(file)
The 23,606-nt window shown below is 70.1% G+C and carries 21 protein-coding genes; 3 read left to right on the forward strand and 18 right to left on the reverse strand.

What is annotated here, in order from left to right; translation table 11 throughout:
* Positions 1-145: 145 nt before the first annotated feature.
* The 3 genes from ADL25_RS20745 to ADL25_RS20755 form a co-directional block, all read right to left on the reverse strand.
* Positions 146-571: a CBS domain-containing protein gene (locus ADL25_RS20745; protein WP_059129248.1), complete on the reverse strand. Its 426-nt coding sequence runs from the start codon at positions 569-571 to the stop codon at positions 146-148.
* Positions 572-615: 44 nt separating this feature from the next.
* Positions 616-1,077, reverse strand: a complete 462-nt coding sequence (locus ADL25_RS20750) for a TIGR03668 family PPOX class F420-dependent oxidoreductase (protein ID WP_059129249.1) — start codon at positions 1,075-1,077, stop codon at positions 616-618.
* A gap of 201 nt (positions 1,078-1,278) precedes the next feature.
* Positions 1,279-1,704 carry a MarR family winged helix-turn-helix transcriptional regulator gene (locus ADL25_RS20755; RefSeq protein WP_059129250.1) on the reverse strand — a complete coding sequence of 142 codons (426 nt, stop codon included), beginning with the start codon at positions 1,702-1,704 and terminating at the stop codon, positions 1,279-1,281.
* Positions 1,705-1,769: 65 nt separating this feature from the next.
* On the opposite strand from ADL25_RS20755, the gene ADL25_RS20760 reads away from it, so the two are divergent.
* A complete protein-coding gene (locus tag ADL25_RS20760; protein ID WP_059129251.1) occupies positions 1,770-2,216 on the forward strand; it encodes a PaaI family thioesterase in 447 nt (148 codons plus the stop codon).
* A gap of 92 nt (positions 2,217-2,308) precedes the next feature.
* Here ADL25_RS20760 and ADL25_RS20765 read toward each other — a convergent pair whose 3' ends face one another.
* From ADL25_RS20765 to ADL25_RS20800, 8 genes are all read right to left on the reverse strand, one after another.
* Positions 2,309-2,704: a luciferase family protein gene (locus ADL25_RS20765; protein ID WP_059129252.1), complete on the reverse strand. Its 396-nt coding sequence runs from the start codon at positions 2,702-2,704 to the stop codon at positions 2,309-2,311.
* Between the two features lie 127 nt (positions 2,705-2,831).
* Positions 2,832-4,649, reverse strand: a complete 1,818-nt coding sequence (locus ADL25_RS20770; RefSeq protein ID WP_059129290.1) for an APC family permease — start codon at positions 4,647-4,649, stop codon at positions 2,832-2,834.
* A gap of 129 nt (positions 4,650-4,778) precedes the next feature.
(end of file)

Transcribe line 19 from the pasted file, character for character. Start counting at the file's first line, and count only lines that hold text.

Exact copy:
* A gap of 129 nt (positions 4,650-4,778) precedes the next feature.